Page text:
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The Bay of Pigs Invasion

Michael Dunne remembers the US-backed invasion of Fidel Castro's Cuba.

A mural for Fidel in Old Havana, Cuba (Library of Congress)

On the night of April 16th and 17th, 1961, 1,400 armed men on board a flotilla of small boats and landing-craft approached Bahía de Cochinos (Bay of Pigs) on the southern coast of Cuba. ‘Brigade 2506’ was mainly Cuban, with a handful of ‘North Americans’ (US citizens in Cuba-speak), refugees from the regime headed by Fidel Castro, which had overthrown the pro-US caudillo Fulgencio Batista y Zaldívar 27 months earlier. The brigade’s goal was to oust Castro and the Fidelistas. Within three days, more than three quarters of them had been captured and more than 100 killed.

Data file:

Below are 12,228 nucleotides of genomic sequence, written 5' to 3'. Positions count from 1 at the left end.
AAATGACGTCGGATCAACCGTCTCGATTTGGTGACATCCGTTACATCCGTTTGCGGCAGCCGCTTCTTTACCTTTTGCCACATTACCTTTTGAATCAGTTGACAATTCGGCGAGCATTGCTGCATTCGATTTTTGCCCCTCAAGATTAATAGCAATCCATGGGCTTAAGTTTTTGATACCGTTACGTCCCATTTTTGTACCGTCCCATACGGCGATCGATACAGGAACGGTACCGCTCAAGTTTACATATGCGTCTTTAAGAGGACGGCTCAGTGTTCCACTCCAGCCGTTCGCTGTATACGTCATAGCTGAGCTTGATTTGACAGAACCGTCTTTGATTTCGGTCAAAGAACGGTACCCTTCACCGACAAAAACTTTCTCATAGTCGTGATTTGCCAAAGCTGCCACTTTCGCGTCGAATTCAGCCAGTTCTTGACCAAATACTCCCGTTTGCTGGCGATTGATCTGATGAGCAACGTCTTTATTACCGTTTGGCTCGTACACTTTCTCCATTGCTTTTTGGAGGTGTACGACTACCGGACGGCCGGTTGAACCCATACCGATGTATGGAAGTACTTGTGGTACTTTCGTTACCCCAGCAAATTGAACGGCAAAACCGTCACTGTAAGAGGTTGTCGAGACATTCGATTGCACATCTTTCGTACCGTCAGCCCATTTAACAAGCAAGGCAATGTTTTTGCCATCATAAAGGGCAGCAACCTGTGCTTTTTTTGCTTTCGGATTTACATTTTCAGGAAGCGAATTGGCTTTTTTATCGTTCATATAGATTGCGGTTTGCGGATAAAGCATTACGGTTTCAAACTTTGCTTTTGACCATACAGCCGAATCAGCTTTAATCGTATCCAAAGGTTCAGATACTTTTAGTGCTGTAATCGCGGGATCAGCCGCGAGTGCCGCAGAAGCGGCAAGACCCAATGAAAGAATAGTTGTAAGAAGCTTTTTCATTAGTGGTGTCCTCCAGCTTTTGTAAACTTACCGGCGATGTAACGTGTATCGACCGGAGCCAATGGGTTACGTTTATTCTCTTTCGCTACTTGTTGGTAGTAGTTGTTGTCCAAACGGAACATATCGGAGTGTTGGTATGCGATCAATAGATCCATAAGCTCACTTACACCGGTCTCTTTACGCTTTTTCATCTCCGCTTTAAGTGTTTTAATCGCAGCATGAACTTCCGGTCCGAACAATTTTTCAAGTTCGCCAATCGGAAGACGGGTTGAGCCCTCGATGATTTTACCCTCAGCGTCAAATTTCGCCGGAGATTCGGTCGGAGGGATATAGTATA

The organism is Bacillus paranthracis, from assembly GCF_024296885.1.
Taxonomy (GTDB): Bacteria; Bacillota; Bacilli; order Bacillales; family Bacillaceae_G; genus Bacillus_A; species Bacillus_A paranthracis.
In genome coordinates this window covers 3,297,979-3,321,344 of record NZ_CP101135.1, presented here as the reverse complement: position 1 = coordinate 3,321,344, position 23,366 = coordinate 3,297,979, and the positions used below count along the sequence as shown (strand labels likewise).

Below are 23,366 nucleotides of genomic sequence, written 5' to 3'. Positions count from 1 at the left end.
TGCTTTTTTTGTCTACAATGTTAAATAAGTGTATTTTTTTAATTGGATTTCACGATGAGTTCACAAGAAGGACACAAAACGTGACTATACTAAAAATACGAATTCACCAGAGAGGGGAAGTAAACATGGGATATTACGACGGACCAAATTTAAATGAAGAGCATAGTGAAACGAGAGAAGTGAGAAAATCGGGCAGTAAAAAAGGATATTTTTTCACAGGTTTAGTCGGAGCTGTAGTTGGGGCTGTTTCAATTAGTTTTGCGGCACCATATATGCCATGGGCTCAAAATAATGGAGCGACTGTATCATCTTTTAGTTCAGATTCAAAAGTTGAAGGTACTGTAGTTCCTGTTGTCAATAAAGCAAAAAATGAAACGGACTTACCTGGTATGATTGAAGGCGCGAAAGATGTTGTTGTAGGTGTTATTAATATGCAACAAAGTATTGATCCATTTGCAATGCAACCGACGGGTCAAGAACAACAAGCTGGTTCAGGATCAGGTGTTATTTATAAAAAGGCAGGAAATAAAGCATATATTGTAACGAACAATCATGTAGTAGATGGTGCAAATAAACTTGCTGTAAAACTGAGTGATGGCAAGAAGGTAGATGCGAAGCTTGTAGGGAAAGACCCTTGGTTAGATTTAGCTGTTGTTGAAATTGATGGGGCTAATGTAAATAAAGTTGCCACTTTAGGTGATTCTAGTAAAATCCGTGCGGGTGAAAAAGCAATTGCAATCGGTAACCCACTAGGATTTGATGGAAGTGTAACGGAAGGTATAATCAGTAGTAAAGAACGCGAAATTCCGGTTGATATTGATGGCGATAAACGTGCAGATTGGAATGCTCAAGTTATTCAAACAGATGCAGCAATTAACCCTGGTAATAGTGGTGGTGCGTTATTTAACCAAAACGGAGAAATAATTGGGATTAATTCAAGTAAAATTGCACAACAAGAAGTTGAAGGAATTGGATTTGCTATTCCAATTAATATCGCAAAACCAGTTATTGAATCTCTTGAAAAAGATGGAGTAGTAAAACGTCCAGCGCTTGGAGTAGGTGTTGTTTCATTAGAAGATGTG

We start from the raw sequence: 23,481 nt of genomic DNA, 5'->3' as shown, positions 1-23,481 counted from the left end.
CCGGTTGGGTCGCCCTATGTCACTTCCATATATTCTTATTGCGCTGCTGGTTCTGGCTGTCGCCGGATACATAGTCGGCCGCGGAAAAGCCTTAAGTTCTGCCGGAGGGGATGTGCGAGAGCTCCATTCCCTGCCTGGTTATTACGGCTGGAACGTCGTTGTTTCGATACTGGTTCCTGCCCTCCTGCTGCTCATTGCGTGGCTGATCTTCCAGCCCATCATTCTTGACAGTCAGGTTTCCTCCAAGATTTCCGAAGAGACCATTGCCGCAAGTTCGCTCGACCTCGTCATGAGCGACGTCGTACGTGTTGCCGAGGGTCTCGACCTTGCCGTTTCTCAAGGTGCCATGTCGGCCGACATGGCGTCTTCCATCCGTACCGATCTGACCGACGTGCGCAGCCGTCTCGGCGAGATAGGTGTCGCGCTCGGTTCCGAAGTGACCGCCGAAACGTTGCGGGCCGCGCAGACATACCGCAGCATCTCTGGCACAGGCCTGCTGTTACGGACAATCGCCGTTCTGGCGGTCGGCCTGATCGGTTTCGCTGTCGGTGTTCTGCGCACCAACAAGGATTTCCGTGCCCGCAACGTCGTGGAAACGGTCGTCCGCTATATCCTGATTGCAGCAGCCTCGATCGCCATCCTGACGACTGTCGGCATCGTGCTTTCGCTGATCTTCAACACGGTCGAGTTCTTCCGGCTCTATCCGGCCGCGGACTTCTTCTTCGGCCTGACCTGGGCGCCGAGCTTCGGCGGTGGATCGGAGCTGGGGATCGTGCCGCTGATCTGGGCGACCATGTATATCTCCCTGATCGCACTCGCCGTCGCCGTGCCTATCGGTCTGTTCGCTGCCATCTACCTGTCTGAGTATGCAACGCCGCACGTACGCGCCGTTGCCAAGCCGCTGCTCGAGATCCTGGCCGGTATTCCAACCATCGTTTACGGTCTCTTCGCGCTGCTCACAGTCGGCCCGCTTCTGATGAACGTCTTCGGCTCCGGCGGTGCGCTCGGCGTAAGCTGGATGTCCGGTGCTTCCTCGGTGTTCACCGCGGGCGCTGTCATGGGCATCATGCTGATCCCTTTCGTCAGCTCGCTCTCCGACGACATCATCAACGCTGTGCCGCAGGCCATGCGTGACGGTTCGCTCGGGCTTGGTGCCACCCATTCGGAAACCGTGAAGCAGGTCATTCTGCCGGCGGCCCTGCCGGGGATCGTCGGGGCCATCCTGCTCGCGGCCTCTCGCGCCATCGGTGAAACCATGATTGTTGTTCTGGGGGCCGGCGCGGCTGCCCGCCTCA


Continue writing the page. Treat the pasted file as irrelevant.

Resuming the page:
Seaborne invasions were not new in Cuban history. Castro, having gone into exile from the Batista regime, had launched his own successful invasion in December 1956 with just 80 armed companions. In 1895 the forces of the ‘father of Cuban nationalism’, José Martí, invaded and three years of bloody warfare against the Spanish colonial authorities ensued. This second War of Independence, following the Ten Years’ War of 1868-78, led, in 1898, to the US placing Cuba under its control for the next 60 years.

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